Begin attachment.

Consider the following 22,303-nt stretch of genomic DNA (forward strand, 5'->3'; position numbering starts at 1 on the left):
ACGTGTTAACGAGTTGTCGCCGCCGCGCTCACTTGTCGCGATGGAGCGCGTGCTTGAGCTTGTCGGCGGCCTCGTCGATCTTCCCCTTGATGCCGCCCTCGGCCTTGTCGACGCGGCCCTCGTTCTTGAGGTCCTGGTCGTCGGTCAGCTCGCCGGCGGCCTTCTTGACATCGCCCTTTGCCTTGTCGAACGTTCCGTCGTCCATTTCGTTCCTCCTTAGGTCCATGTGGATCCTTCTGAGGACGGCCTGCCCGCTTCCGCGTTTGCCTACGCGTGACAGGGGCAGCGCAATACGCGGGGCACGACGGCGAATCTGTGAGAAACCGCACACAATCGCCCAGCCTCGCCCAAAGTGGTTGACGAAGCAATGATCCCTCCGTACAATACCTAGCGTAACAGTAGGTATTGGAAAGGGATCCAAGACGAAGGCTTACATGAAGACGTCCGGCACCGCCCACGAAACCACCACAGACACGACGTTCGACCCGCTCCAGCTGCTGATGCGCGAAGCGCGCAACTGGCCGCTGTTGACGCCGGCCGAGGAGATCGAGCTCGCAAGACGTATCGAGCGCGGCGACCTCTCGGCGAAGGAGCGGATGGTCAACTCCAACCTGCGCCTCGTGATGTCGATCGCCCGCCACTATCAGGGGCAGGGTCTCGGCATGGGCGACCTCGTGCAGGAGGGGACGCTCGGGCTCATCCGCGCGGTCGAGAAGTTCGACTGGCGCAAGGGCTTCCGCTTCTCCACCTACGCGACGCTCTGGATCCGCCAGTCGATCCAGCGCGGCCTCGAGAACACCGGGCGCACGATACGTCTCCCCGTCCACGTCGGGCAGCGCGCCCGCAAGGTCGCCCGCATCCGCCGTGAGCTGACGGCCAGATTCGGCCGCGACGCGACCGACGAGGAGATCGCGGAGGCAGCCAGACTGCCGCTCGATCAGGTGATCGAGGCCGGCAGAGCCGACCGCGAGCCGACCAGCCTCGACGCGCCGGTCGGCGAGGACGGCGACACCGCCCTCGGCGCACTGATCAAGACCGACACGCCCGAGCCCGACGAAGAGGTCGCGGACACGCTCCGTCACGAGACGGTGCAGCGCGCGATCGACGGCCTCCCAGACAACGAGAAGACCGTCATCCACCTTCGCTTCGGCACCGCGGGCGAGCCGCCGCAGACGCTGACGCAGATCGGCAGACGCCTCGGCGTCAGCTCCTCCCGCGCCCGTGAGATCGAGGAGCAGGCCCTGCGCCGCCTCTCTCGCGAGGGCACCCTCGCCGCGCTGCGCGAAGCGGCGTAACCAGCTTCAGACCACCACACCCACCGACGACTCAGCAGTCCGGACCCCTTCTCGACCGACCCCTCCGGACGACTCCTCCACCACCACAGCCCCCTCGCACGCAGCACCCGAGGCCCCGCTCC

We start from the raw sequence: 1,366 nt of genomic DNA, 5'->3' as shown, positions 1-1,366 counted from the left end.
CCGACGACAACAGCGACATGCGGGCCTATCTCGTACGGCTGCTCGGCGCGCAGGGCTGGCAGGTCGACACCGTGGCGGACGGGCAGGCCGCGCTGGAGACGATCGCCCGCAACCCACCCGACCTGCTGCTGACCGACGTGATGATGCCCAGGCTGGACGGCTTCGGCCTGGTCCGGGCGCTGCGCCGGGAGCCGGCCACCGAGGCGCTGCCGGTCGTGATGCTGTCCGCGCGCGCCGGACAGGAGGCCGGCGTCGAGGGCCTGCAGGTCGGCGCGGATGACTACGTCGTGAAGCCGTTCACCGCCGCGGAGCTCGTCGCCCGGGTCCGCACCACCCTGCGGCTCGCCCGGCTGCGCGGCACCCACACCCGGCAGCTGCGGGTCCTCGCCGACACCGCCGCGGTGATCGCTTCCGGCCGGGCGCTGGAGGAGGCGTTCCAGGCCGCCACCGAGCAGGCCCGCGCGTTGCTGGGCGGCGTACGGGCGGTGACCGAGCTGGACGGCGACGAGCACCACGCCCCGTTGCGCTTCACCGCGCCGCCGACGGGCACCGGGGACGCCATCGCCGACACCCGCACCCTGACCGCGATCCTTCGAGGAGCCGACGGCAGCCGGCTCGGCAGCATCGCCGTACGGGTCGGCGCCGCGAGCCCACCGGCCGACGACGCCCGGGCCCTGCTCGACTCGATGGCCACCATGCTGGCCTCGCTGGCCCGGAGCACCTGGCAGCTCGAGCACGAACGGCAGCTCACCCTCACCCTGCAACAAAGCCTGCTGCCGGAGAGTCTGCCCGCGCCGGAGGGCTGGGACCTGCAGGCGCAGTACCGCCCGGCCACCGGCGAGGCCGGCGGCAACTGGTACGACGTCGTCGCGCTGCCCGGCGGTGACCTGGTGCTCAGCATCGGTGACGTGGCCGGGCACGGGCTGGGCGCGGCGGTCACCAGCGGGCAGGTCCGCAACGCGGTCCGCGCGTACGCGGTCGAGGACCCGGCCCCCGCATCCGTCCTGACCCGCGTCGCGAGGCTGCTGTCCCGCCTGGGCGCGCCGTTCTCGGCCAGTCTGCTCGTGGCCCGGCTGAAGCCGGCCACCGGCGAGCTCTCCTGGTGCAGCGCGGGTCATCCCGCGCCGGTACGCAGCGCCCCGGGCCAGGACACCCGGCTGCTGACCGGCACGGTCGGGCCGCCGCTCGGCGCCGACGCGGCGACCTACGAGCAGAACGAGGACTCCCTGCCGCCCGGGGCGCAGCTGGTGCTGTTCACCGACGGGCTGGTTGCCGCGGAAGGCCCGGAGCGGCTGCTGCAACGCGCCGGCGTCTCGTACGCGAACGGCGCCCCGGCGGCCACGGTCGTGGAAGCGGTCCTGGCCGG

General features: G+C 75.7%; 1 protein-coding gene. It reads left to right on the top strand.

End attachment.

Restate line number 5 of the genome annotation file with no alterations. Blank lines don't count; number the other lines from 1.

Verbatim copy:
General features: G+C 75.7%; 1 protein-coding gene. It reads left to right on the top strand.